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The Rise Of Business Risk In Banking

Banks need to be more mindful that demand for their services could collapse

This article first appeared in Financial News.

Bank failures have historically been caused by risks that are specific to the industry – or, at least, that are of much greater consequence in banking. The savings-and-loan crisis of the 1980s in the United States was a case of risk arising from the maturity-mismatching characteristic of banks’ balance sheets. The collapse of Barings Bank in 1995, caused by Nick Leeson’s “rogue trading,” was a case of event risk, to which banks are also highly exposed. And the financial crisis of 2008 was a case of credit risk, of which banks carry more than any other kind of business. 

The next bank failure in the US or Europe is as likely to come from a loss of customer business as from an explosion of bad debt or other financial shock
Barrie Wilkinson, Partner, Oliver Wyman

The major risk that most businesses face – that demand for their services will collapse, perhaps because increased costs drive up their prices or because more efficient competitors steal their customers – has been of little concern to banks.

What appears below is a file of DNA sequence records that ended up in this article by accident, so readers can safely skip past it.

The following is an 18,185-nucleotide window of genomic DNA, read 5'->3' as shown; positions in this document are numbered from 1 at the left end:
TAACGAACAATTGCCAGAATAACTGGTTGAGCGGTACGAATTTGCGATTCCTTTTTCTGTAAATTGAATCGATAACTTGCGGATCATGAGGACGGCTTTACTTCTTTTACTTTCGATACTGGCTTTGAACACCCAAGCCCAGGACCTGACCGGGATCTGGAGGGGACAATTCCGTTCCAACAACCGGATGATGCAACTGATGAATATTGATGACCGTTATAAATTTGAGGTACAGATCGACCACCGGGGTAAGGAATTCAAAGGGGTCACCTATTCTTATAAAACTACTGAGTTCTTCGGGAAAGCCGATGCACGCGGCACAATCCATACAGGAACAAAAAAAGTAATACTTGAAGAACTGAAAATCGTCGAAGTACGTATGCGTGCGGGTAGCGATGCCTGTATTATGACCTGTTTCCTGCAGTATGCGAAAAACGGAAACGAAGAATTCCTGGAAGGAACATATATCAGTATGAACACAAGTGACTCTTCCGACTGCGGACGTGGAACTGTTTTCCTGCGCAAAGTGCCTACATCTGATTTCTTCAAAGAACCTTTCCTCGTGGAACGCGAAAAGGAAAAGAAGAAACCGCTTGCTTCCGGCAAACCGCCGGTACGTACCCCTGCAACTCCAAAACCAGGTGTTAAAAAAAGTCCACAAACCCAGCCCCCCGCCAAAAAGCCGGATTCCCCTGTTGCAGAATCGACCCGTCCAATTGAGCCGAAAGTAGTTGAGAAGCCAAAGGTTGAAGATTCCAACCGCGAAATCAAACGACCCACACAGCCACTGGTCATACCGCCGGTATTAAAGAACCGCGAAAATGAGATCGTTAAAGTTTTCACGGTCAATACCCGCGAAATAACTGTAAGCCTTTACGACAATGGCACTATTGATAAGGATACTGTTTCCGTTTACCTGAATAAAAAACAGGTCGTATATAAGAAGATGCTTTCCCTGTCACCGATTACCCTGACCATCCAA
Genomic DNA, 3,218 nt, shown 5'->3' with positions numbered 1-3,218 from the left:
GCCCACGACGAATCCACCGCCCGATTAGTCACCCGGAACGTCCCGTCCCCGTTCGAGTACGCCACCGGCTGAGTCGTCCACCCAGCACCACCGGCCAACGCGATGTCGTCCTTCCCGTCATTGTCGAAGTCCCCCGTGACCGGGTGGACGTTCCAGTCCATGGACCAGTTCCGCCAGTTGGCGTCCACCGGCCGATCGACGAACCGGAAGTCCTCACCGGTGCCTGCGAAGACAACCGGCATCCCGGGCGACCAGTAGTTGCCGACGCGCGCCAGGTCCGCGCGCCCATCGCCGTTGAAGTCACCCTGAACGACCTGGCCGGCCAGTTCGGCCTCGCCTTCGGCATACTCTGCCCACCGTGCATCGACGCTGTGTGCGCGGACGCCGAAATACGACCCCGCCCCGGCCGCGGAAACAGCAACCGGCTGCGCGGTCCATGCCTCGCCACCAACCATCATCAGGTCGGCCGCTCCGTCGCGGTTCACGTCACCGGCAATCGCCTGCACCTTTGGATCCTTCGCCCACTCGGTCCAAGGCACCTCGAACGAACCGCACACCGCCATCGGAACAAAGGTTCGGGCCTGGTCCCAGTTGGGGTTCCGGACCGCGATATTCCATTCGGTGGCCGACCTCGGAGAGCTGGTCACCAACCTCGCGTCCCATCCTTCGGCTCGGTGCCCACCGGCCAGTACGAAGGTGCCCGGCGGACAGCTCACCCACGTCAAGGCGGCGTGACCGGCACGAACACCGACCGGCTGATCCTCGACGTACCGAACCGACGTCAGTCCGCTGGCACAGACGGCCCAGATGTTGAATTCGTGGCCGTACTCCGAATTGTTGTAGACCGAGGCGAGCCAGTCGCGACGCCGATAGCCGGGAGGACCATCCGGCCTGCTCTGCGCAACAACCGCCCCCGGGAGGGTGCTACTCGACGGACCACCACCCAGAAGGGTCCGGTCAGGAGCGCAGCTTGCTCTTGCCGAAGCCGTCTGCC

And rightly so. Banks have enjoyed advantages which minimize their business risk (as it is commonly called). The large fixed costs associated with banking have acted as a barrier to entry for potential competitors, as has the time and expense of creating a trusted brand. The cost of shopping around and switching has made bank customers sticky. And the vast quantity of customer data that banks naturally collect gives them an advantage in understanding the risks presented by customers, in designing products for them, and in marketing to them.

But new developments in technology and regulation are eroding these advantages and thereby increasing the business risk faced by banks. Failures arising from business risk unfold more slowly than those arising from the characteristic banking risks. But the risk is no less serious for that. The next bank failure in the US or Europe is as likely to come from a loss of customer business as from an explosion of bad debt or other financial shock.

 

Partner Barrie Wilkinson warns banks should be more mindful that demand for their services could collapse.

About authors

Barrie Wilkinson is a London-based partner in Oliver Wyman’s Digital practice.


The Rise Of Business Risk In Banking


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